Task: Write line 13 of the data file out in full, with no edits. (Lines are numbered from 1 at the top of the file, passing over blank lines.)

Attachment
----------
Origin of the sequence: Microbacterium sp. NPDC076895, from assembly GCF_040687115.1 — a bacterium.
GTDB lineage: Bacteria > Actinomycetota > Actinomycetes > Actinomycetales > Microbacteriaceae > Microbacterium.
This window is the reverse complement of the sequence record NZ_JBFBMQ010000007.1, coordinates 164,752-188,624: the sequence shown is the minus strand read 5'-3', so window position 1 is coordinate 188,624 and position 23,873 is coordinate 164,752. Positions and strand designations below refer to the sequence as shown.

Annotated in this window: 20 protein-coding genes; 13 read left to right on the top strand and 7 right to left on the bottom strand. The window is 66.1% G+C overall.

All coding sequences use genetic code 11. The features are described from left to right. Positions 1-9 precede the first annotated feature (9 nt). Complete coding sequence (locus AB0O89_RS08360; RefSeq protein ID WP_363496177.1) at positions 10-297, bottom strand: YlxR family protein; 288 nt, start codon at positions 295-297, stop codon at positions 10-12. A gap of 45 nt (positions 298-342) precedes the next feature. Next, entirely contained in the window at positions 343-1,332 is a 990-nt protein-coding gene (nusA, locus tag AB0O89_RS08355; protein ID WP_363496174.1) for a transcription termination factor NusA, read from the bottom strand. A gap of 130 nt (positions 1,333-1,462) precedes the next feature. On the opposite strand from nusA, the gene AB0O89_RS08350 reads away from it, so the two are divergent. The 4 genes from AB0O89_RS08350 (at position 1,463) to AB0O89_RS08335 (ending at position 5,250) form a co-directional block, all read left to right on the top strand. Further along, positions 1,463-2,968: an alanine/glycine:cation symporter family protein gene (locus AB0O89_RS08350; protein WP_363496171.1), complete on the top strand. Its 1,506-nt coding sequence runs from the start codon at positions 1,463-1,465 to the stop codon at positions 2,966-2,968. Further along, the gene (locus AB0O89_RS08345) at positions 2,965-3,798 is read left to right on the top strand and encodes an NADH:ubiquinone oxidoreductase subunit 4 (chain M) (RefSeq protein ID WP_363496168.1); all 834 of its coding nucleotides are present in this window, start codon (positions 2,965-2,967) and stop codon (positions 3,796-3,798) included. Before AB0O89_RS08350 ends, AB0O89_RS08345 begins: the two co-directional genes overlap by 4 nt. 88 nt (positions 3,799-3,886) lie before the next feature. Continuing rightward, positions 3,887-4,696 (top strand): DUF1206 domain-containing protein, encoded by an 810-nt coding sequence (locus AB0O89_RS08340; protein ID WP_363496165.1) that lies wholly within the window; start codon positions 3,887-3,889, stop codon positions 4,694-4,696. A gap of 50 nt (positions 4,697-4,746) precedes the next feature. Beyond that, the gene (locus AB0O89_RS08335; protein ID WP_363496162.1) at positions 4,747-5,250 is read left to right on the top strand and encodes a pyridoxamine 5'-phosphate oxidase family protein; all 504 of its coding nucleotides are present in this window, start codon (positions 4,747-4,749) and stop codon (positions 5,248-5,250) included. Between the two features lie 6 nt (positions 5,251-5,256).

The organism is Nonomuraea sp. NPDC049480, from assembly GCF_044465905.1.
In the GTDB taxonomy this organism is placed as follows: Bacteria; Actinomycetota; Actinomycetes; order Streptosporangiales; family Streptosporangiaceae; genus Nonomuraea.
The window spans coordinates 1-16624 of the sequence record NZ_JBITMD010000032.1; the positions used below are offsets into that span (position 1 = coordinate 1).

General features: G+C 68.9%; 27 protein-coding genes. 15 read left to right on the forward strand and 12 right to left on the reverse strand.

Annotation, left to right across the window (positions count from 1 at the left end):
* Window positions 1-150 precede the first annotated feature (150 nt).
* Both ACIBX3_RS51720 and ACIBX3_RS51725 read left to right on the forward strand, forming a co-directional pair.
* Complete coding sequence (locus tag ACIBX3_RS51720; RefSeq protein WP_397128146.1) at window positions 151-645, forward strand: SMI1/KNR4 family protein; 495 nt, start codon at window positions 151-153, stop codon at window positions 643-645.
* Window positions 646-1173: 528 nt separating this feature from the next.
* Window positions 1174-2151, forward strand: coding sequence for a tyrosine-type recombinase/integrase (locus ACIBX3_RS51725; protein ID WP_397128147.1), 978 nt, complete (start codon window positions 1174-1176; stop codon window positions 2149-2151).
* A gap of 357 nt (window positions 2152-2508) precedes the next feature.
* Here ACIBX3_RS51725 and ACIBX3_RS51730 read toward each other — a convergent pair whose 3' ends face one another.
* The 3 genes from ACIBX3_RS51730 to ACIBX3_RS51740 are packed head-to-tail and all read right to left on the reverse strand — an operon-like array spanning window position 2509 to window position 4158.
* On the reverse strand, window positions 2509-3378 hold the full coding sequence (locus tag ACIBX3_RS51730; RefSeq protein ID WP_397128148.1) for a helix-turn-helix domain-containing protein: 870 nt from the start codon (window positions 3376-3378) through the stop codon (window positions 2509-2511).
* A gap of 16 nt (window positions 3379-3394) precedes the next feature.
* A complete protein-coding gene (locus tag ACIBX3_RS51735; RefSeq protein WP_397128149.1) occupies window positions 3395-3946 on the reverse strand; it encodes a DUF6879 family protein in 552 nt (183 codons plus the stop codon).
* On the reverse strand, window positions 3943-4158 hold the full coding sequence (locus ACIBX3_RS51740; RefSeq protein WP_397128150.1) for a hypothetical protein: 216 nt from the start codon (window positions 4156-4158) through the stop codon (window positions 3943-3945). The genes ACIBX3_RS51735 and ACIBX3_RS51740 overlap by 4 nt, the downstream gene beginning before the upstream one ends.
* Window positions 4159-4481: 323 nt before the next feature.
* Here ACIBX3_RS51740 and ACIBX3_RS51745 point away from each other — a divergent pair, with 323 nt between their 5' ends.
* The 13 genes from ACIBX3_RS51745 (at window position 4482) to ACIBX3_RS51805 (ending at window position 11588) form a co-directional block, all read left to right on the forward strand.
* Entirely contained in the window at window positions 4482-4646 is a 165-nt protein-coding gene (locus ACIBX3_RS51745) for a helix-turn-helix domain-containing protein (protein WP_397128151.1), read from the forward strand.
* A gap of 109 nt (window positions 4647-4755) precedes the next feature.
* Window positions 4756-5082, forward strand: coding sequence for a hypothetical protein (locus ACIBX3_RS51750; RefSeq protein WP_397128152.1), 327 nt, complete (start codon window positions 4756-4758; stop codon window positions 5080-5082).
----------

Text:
* Complete coding sequence (locus tag ACIBX3_RS51720; RefSeq protein WP_397128146.1) at window positions 151-645, forward strand: SMI1/KNR4 family protein; 495 nt, start codon at window positions 151-153, stop codon at window positions 643-645.